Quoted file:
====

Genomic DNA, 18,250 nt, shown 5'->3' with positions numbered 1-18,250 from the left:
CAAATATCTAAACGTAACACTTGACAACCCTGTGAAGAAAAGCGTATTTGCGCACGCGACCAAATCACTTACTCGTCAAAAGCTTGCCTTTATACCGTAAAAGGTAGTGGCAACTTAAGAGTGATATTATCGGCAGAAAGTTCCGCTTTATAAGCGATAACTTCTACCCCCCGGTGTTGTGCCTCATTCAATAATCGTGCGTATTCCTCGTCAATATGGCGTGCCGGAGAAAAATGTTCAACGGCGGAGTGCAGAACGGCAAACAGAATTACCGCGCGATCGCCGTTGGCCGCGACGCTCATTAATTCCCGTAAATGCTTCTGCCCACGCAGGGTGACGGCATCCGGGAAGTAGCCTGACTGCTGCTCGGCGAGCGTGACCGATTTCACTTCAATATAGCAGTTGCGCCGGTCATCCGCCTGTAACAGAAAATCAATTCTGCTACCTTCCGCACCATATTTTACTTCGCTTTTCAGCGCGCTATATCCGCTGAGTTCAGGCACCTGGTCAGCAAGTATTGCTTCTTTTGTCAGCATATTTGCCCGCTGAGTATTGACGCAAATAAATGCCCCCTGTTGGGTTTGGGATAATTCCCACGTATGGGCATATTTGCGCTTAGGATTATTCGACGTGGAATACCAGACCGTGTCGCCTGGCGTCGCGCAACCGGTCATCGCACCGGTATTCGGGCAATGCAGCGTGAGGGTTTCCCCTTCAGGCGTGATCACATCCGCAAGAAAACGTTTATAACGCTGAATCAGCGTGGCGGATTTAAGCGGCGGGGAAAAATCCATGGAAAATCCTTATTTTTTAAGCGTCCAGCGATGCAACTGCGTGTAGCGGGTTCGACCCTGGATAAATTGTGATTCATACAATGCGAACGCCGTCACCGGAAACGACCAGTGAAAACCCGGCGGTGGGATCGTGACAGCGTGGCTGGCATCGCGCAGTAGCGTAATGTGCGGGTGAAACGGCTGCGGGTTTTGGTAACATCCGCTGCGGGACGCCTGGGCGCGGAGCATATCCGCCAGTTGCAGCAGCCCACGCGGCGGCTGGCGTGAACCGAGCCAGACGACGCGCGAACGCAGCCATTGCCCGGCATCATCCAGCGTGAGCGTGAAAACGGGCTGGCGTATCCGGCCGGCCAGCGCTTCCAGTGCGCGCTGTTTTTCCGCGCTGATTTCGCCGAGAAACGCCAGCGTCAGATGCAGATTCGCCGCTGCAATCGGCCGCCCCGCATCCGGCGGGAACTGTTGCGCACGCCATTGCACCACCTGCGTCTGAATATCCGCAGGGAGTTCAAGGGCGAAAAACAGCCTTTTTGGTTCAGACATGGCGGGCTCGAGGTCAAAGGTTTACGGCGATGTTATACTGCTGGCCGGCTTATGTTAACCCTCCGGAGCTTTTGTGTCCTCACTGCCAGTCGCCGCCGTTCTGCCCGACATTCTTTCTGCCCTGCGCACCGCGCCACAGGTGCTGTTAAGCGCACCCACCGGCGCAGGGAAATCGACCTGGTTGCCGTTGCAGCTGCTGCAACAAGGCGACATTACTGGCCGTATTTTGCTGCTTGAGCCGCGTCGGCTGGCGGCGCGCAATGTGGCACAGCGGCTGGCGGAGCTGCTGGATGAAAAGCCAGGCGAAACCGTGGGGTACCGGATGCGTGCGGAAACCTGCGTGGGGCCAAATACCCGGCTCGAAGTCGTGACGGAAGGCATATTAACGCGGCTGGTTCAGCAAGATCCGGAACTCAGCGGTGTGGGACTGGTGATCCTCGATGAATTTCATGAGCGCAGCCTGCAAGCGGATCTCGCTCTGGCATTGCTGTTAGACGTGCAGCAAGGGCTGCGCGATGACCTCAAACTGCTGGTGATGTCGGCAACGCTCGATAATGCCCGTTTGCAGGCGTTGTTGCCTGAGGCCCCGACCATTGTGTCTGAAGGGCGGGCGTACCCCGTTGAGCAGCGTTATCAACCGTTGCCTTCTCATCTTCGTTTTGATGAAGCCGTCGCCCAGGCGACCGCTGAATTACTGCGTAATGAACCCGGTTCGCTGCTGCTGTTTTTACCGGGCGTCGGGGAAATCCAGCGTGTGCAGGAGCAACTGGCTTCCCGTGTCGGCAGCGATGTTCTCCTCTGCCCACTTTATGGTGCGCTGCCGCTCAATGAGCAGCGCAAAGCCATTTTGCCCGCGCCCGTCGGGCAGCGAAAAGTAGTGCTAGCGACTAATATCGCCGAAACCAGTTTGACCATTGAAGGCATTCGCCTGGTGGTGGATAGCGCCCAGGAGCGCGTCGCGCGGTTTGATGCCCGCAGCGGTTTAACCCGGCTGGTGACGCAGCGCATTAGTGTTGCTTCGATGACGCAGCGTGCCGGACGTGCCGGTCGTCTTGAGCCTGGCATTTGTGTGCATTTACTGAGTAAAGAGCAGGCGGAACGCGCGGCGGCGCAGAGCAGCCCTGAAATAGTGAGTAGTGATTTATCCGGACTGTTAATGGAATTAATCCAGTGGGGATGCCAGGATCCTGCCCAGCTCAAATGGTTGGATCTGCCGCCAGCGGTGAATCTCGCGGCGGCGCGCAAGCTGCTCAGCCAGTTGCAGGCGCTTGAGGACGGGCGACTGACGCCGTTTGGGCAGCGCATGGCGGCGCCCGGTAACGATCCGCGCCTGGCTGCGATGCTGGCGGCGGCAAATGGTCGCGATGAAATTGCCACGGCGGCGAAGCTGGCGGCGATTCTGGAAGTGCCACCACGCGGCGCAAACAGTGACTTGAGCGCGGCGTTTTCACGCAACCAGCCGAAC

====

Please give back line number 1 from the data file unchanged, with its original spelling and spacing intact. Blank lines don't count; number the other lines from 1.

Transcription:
Genomic DNA, 18,250 nt, shown 5'->3' with positions numbered 1-18,250 from the left: